The bodies of at least 39 young men, lying side by side in matching dark pants and tennis shoes, were found scattered throughout a million-dollar mansion Wednesday in an apparent mass suicide.
The men, all between the ages of 18 and 24, were lying with their hands at their sides. There were no sign of survivors, said San Diego County sheriff's Cmdr. Alan Fulmer.
Two deputies searched the palatial home about 3:15 p.m. after an anonymous caller told them to "check on the welfare of the residents." A deputy entered the home through a side door and quickly saw 10 bodies.
Then, he and another deputy made a cursory search of the mansion, counting 39 bodies clustered in various rooms, all of them lying on their back and "appearing as if they had fallen asleep," Fulmer said.
The two deputies then left, and no one else had re-entered the home as of Wednesday night. Authorities were waiting for a search warrant before proceeding further.
Investigators believe it's a mass suicide "due to the number people involved, no signs of struggle, no signs of trauma," sheriff's Lt. Gerald Lipscomb said.
The cause of death has not been determined, he said. There was a pungent odor, and the two deputies who entered the home were sent to the hospital for blood tests.
Property records show that the nine-bedroom, seven-bathroom home on more than 3 acres was sold in May 1994 to a married couple for $1.325-million. The home was considered owner-occupied, though the buyers _ Sam Koutchesfahani and his wife, Fatt Maghadam Yekta _ maintain a post-office box in Rancho Santa Fe as their address.
Koutchesfahani rented the home in October to people from out of state, said Bill Strong, a next-door neighbor who has seen five to 10 people living there recently.
On Wednesday, the group had parked four vehicles _ a hotel courtesy van, a Ford Econoline van, another van and a Ryder truck _ outside the luxurious estate.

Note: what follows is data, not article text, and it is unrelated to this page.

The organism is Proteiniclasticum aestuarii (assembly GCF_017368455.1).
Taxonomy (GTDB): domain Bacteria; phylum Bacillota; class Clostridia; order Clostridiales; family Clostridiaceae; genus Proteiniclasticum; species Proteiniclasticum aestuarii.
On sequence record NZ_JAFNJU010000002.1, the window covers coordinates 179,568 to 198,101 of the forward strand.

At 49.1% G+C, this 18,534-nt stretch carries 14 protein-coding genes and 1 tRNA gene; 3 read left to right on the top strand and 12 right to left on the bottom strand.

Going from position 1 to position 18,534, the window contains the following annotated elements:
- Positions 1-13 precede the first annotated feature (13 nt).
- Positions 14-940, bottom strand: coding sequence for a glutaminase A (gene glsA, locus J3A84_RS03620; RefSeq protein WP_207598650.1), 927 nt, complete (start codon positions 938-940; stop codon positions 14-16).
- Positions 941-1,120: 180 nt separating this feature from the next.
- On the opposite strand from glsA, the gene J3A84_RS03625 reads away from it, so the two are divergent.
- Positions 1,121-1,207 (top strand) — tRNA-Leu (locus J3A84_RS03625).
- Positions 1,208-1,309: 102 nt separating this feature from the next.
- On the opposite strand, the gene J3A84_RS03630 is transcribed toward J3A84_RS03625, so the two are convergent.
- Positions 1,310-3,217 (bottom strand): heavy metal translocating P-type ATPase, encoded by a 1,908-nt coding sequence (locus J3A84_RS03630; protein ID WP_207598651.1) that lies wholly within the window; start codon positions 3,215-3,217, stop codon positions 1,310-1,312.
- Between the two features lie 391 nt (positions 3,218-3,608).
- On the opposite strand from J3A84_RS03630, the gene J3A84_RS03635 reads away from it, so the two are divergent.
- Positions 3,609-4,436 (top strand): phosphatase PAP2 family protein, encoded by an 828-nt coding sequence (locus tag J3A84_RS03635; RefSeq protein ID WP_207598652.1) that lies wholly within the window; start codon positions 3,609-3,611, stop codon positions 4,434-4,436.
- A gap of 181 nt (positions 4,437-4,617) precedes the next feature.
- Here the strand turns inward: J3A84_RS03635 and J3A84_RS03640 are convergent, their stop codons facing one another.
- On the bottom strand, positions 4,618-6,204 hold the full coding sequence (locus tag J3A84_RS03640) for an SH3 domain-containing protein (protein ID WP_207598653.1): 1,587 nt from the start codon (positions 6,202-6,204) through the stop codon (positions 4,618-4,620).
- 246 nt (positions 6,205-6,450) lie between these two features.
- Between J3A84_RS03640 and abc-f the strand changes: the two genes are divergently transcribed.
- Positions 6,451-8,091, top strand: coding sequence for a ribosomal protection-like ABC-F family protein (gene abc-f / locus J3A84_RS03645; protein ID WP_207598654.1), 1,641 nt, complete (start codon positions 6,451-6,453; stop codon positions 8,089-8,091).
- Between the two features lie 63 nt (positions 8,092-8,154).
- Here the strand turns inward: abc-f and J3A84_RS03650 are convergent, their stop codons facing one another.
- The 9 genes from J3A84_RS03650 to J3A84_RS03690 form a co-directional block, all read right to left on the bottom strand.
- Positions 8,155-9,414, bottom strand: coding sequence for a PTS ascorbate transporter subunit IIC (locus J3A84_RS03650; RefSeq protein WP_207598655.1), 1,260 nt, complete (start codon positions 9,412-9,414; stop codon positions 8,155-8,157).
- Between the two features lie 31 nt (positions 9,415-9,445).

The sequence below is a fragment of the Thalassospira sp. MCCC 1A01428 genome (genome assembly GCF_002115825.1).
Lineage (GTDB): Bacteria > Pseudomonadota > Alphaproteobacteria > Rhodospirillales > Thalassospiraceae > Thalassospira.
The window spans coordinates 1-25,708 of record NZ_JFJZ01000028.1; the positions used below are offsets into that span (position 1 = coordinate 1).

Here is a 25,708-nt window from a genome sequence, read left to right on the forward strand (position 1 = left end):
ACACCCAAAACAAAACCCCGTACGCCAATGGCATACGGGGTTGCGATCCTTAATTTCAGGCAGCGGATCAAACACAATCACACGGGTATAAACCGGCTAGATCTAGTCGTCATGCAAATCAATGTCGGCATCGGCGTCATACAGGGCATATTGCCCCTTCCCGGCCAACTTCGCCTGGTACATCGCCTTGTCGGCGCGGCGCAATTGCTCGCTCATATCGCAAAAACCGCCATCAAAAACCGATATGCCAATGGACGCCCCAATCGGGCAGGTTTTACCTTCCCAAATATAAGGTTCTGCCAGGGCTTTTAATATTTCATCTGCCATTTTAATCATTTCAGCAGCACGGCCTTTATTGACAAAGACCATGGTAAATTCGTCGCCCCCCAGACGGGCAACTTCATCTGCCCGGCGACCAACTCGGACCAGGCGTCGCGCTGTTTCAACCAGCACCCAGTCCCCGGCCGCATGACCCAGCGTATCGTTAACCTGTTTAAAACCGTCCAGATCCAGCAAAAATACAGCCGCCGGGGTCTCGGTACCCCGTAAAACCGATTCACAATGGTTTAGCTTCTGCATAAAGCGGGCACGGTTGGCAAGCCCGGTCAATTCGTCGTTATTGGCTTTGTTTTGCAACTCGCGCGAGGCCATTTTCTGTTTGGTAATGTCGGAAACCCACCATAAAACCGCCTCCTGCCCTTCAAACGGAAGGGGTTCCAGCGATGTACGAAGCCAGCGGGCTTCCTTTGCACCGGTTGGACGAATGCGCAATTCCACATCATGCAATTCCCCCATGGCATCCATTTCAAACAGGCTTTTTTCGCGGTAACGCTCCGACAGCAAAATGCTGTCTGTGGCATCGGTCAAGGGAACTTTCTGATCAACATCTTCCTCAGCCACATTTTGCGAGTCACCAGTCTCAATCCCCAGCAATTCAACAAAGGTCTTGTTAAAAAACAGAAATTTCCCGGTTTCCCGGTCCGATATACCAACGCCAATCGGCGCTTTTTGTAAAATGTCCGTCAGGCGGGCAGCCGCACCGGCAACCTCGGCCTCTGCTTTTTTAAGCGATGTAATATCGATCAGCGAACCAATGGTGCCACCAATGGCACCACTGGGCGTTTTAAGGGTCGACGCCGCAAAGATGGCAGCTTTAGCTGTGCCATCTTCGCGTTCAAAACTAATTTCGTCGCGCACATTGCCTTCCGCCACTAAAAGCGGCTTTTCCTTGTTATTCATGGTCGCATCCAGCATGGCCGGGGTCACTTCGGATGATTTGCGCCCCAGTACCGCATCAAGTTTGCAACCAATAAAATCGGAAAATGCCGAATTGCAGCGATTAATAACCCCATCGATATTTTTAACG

Strong, whose home is about 100 feet away, said he never saw children or pets and never spoke to the tenants.
KNBC-TV reported that a real estate agent said the home had been on the market for quite some time and that they were having trouble selling it. The agent complained that every time they tried to show the house, a religious cult was having a meeting there.
Shelby Strong, who also lives next door, described the tenants as "very conservative." She told the NBC station that she introduced herself to one man when they moved in, and he said he was in a religious group.
"I made some kind of joke. It didn't go too well, he didn't seem to have a good sense of humor," she said.
There was no indication whether the deaths were related to Saturday's fiery mass suicide in Quebec of five members of the Order of the Solar Temple, a doomsday cult that believes suicide transports them to a new life on a planet called Sirius. Over the past three years, murder-suicides by Temple followers have resulted in 74 deaths in Europe and Canada.
Koutchesfahani has an unlisted number and his lawyer didn't immediately return a phone call.
A glance inside the rambling, cream-colored mansion with a red-tiled roof showed a full pantry, expensive furniture and a southwestern motif. The estate, lined with palm trees, also has a swimming pool and a tennis court.
Rancho Santa Fe is an exclusive community in northern San Diego County noted for its gated estates, polo fields and million-dollar homes. It's been described as the Beverly Hills of San Diego.
"It sounds pretty damn bizarre," said San Diego Padres owner John Moores, a Rancho Santa Fe resident who describes his community as "incredibly quiet."
"The reason we bought there is it's very, very peaceful. I'm unaware of any place like it in anywhere in America. Every once in a while I can hear a neighbor," he said.
_ Information from the Los Angeles Times was used in this report.
Other recent mass suicides
+ March 22, 1997 In St. Casimir, Quebec, five members of the Order of the Solar Temple die in a fiery mass suicide. Cult devotees believe suicide transports them to a new life on a planet called Sirius. Over the past three years, murder-suicides by Temple followers have resulted in 74 deaths in Europe and Canada.
+ Nov. 18, 1978 _ In Jonestown, Guyana, authorities found more than 900 dead. The Rev. Jim Jones urged his disciples to drink cyanide-laced grape punch.
Jones, who was among those who died, led the Peoples Temple, which ran a free clinic and a drug rehabilitation program and performed other charitable functions. Jones also emerged as a political force, becoming chairman of the San Francisco Housing Authority in 1976.